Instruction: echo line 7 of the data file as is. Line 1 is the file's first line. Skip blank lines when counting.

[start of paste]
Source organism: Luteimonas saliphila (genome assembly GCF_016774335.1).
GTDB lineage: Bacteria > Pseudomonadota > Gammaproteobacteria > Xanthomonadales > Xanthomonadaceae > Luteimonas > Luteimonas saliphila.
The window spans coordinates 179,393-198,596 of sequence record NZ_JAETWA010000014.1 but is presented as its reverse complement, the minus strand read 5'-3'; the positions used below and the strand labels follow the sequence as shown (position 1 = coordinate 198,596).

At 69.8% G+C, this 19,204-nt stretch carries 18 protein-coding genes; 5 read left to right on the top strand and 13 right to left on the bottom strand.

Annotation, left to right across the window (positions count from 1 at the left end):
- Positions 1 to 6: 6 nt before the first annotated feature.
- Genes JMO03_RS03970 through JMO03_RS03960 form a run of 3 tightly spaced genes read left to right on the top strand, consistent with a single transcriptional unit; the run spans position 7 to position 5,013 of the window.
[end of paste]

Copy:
- Genes JMO03_RS03970 through JMO03_RS03960 form a run of 3 tightly spaced genes read left to right on the top strand, consistent with a single transcriptional unit; the run spans position 7 to position 5,013 of the window.